340 stories tagged ‘Alvin Powell’
Five years after Harvard and Boston struck a community benefits cooperation agreement, the University’s neighbors in Allston-Brighton point to an enhanced partnership that has resulted in a vibrant Harvard Allston Education Portal, workforce preparation classes for adults, mentoring for students, and a wide variety of other programs.
Humanitarian relief workers and climate scientists gathered in Cambridge this week to discuss the connection between climate change and humanitarian disasters and what relief workers can learn from science.
A malfunction aboard NASA’s Kepler Space Telescope has jeopardized what has been one of the agency’s highest-profile missions, one that has revealed a galaxy rich with planets. The Gazette talked to Astronomy Professor Dimitar Sasselov, one of the mission’s principal investigators, about the implications.
Stephen Dupont, an award-winning photographer who traveled repeatedly to Papua New Guinea as a Robert Gardner Fellow, is displaying his works showing the intersection of traditional Papuan life and the industrialized world in a new exhibit at the Peabody Museum of Archaeology and Ethnology.
Shaw Chen, treasurer of the Harvard Club of Shanghai, learned a lot from the College’s East Asian studies classes, but got plenty of experience outside the classroom as well.
Four Harvard School of Public Health students presented recommendations to the Boston City Council on how to make Boston a safer city for cyclists.
Real estate developer Jonathan Rose highlighted recent progress in incorporating green features into affordable housing projects, saying America’s cities provide an energetic counterpoint to the stagnation in Washington, D.C.
Mallinckrodt Professor of Physics and Nobel laureate Roy Glauber reflected on his two years in Los Alamos, N.M., during World War II as part of the Manhattan Project, which developed the world’s first atomic bomb.
Fifty years after its founding, the Harvard School of Public Health’s Department of Global Health and Population took time for reflection and a look ahead on April 25 during an all-day symposium at the School.
An organismic and evolutionary biology course this semester has formed a virtual classroom with other universities to examine the holdings of museum collections and the vast amount of data they contain and integrate them into the classroom.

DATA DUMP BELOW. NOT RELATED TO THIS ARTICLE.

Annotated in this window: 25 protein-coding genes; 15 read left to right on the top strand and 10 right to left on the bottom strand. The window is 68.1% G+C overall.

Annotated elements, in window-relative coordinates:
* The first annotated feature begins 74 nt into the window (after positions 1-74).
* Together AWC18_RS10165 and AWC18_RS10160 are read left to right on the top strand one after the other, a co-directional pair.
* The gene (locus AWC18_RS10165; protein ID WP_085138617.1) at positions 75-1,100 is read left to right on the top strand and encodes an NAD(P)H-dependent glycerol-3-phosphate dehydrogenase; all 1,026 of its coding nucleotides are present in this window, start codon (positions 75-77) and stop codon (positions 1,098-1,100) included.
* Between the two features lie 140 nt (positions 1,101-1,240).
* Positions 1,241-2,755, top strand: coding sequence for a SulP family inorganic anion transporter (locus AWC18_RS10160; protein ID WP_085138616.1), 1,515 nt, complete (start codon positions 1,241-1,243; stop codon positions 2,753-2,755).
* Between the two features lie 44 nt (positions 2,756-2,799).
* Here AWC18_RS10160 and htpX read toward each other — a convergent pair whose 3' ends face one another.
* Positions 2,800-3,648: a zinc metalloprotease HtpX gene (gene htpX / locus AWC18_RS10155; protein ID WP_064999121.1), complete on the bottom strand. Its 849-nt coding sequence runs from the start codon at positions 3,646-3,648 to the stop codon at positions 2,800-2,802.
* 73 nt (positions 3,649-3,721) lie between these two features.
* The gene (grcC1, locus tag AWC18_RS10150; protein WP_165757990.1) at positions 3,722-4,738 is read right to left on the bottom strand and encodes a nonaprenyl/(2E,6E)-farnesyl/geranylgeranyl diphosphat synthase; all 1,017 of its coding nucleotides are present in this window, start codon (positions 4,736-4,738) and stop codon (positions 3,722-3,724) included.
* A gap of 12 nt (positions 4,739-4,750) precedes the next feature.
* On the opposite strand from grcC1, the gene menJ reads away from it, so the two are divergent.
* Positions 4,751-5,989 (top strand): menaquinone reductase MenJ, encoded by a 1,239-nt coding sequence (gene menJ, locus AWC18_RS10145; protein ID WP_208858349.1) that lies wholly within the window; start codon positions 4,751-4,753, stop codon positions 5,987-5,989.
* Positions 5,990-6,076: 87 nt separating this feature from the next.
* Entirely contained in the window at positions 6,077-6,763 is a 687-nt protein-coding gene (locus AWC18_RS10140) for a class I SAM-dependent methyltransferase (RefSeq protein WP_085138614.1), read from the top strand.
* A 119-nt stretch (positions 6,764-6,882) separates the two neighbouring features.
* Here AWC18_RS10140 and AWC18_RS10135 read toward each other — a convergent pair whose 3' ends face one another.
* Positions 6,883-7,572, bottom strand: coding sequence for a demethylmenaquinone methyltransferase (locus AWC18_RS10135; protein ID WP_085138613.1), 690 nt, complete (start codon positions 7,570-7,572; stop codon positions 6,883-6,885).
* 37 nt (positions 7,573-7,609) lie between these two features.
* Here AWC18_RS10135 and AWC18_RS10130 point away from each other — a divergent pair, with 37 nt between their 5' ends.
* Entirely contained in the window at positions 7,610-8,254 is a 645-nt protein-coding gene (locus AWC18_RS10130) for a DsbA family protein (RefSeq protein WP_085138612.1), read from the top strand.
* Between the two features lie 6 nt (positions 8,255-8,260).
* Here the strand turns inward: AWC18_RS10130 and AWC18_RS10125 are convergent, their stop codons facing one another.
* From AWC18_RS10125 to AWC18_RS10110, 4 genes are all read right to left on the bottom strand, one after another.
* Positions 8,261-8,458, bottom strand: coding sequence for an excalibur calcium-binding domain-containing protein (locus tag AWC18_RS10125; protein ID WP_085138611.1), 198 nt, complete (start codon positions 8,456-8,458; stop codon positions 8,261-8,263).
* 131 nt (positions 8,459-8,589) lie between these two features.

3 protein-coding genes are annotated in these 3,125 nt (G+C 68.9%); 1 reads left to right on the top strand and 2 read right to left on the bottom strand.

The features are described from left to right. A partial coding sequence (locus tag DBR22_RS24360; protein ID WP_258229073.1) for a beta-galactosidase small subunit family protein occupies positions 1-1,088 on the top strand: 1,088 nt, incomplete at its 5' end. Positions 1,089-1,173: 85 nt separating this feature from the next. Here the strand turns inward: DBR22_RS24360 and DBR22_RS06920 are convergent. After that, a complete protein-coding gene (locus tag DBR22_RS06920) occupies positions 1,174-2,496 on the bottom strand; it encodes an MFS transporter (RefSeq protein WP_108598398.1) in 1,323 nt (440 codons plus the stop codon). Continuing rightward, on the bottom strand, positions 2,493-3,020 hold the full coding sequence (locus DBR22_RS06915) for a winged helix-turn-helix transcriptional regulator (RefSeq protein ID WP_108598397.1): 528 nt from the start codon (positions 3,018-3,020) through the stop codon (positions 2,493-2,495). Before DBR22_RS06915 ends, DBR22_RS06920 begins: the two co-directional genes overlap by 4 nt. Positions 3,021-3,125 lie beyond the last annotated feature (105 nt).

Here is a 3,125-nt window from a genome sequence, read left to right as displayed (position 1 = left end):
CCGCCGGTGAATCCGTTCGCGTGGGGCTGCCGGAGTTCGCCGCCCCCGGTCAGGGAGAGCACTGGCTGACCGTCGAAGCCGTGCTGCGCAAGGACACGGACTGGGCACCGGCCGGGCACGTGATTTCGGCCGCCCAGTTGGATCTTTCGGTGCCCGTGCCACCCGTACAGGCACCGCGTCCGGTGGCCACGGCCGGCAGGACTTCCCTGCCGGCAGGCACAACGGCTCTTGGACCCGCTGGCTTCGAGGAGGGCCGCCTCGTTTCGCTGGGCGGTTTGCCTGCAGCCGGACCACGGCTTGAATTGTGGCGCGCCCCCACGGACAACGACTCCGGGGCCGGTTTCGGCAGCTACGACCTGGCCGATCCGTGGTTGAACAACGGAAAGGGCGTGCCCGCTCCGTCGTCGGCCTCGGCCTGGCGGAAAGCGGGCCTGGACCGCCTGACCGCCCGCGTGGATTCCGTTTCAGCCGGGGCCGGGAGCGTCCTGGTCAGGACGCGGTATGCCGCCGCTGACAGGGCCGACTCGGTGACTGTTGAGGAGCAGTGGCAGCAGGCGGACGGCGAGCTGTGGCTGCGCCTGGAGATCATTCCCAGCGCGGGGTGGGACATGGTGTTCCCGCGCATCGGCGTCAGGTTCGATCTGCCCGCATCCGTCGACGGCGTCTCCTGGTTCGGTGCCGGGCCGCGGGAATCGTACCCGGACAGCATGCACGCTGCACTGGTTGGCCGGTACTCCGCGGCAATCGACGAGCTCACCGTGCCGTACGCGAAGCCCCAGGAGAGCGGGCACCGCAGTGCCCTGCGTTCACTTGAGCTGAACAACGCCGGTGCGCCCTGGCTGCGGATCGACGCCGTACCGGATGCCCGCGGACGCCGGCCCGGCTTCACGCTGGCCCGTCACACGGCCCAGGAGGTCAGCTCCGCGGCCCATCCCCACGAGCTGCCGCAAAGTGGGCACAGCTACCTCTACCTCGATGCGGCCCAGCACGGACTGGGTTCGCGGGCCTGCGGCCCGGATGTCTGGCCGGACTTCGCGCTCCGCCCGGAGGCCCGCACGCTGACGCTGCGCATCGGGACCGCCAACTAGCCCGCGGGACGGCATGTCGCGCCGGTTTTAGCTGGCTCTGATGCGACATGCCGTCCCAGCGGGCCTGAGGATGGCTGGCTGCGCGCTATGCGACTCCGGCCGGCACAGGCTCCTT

The Harvard Museum of Natural History has opened its renovated Earth and Planetary Sciences gallery, linking the fantastic mineral displays to the story of the Earth and the work of faculty members who conduct research on geological processes.
Theoretical physicist Lawrence Krauss described a universe with mysterious particles popping in and out of existence, in which the discoveries of dark energy and dark matter have made mankind more insignificant than ever.
Kongjian Yu, who received a doctor of design degree from Harvard’s Graduate School of Design in 1995, espouses an environmental design ethic that considers natural processes on a site first. Since 2010, he has guided GSD students through the problems related to China’s rapid urbanization.
The information revolution seemed to hit another high gear last week in Boston, leaving authorities on information technology pondering the ramifications.
The rise of the middle class is a bigger environmental challenge than the rising global population, according to Sir David King, the former science adviser to the British government, who urged the adoption of sustainable development as a way to manage growing global demands in a finite world.
The Forum at Harvard School of Public Health explored the high cost of inaction on children’s health on Tuesday, from long-term disabilities caused by failing to provide AIDS medications to major opportunities lost because of poor health, education, and economic opportunity.
Members of the Harvard community responded to the Boston Marathon attacks and offered thoughts about both the physical and mental injuries they caused.
Two communications specialists at the Chandra X-Ray Observatory have authored a guide to the universe, aiming to show people around a universe they say belongs to us all.
Zongze Hu, who received his doctorate in anthropology from Harvard in 2009, has wasted little time fostering the discipline in his native China, establishing new graduate and undergraduate programs at Shandong University.
Lest you think you’re at the top of the evolutionary heap, looking down your highly evolved nose at the earth’s lesser creatures, Marlene Zuk has a message for you: When it comes to evolution, there is no high or low, no better or worse.
Health and Human Services Secretary Kathleen Sebelius talked tobacco taxes and health care reform Monday during an appearance at the Forum at Harvard School of Public Health.
Researchers with the Harvard Humanitarian Initiative are surveying Cambodian attitudes toward a tribunal prosecuting leaders of the Khmer Rouge regime, which engineered the killings of an estimated quarter of the nation’s population, the worst mass murders since World War II.
Harvard graduate student Sakura Christmas is drawn to a tumultuous time in the history of northern China, when invasion, migration, and culture change altered the lives of traditional people forever.
Among the many challenges facing scientists and public health officials seeking to erase malaria from the globe are the reservoirs of parasites hidden in asymptomatic carriers or dormant in patients’ livers, said analysts at the Harvard School of Public Health.
After six years of work, Harvard Kennedy School Professor John Ruggie has developed United Nations-approved guidelines to ensure businesses respect the human rights of those they interact with around the world.